Even the able-bodied need sexuality education

I agree with the views expressed by Dr Chong Siow Ann(Disability and sexuality; June 30) and those of Dr John Bosco Lee (Address sexuality issue for those with mental disabilities, disorders; July 2) about the need to help people with mental disorders.

However, it is not just those with mental challenges that deserve better sexuality support services.

The physically challenged and even able-bodied in society are just as underserved.

As a certified clinical sexologist, I have offered my sexuality education knowledge and expertise to numerous organisations, including physical disability ones, the Ministry of Education and the Ministry of Social and Family Development, without success.

I had also reached out to the Social Service Institute (SSI) under the National Council of Social Service, the definitive body that conducts training to the social sector in Singapore.

Their limited sexuality-related courses include a horribly titled "Managing Sexuality Issues of Adults with Intellectual Disabilities", which is from the perspective of preventing and managing problematic sexual behaviours, and not from the humanistic and holistic perspective of their sexuality and expression being their right.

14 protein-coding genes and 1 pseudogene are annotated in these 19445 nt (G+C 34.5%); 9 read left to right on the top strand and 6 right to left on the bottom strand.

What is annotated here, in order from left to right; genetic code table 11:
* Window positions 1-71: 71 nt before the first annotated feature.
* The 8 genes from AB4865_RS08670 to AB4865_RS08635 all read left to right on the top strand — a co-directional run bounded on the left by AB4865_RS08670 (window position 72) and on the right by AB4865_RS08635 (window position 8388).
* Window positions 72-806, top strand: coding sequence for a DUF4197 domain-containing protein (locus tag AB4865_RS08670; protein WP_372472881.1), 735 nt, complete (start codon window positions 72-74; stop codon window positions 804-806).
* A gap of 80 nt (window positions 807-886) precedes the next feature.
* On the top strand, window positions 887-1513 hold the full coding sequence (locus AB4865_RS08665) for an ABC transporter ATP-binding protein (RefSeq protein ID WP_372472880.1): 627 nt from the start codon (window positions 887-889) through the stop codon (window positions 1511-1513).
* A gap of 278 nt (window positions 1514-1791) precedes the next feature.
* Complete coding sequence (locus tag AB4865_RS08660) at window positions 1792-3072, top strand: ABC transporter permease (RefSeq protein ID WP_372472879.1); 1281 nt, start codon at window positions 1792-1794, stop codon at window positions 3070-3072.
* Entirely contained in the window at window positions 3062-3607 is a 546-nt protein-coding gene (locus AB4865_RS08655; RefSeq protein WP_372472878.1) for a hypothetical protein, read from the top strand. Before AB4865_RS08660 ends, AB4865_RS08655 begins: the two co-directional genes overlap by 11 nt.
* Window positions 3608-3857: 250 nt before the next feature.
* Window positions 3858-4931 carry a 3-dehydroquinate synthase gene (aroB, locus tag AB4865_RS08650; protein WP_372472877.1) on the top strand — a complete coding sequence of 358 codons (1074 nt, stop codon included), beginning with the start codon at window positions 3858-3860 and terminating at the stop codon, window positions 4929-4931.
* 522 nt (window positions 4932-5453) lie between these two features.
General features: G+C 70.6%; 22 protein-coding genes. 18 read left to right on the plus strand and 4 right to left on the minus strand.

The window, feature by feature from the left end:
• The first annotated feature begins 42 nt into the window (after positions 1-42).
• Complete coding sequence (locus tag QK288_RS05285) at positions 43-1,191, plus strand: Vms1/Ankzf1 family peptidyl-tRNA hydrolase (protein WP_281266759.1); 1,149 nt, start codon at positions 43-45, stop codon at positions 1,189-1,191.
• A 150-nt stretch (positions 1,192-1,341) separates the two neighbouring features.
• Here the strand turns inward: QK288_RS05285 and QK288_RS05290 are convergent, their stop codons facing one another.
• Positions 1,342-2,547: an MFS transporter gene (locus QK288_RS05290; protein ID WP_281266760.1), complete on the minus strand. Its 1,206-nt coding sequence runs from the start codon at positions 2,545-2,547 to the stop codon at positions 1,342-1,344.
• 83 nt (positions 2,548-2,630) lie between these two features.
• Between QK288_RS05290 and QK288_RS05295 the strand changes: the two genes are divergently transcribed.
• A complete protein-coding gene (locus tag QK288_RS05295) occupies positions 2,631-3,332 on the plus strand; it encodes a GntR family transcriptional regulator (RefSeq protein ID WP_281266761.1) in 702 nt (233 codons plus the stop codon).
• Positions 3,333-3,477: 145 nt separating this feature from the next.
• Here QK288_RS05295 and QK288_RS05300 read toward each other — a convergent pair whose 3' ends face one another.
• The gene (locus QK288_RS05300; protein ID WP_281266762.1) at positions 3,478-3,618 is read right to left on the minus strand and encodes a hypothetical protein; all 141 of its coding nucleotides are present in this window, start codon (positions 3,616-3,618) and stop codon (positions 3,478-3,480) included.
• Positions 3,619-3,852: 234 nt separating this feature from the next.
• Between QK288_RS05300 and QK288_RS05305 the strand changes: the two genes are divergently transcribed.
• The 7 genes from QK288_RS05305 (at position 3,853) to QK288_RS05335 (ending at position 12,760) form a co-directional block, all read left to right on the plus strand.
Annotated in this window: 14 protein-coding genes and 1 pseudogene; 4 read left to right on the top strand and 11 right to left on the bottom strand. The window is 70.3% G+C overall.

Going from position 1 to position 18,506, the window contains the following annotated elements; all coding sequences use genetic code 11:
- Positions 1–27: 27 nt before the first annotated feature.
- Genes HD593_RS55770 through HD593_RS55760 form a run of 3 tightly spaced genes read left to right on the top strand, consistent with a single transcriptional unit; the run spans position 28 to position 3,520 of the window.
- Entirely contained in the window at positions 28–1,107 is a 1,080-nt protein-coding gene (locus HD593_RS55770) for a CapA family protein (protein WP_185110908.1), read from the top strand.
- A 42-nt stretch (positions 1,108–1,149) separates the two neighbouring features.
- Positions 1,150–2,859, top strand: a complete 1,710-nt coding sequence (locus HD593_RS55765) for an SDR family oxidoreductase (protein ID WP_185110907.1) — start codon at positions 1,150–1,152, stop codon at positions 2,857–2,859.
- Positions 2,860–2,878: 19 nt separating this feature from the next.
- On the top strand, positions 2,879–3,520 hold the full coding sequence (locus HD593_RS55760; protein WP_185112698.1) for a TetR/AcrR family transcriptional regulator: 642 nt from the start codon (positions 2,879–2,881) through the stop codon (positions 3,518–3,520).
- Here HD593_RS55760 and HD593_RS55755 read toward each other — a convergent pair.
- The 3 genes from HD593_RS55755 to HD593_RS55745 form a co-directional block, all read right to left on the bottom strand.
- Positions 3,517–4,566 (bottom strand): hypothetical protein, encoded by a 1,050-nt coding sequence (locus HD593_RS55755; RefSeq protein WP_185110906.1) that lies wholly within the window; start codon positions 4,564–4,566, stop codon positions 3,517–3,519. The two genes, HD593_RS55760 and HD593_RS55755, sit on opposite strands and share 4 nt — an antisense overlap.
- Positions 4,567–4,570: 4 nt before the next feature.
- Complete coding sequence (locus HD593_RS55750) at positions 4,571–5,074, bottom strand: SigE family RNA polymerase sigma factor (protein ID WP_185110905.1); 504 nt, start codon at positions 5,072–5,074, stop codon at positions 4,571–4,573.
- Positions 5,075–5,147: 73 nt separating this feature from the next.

When I approached the SSI about creating more programmes relating to sexuality to train the social sector (social workers and counsellors alike) - they were unenthusiastic.

Just when will Singapore wake up to the fact that the lack of comprehensive sexuality education in schools, and positive conversations around our sexuality in general, has affected a nation of people?

Now, we have adults who had no sexuality education whatsoever, who are scared of sex, disconnected from their sexuality, experiencing problematic sex, unable to make the babies they want, and in unhappy marriages.

To make babies, we need functional adults who understand and are comfortable with their sexuality. We cannot assume they know how to have sex, and throw financial incentives at them.

In my practice, I have found that vaginismus (fear of penetration leading to painful or impossible sex) is the number one reason why couples cannot consummate their marriage.

We can do better - for all people abled and differently abled alike.

Martha Tara Lee (Dr)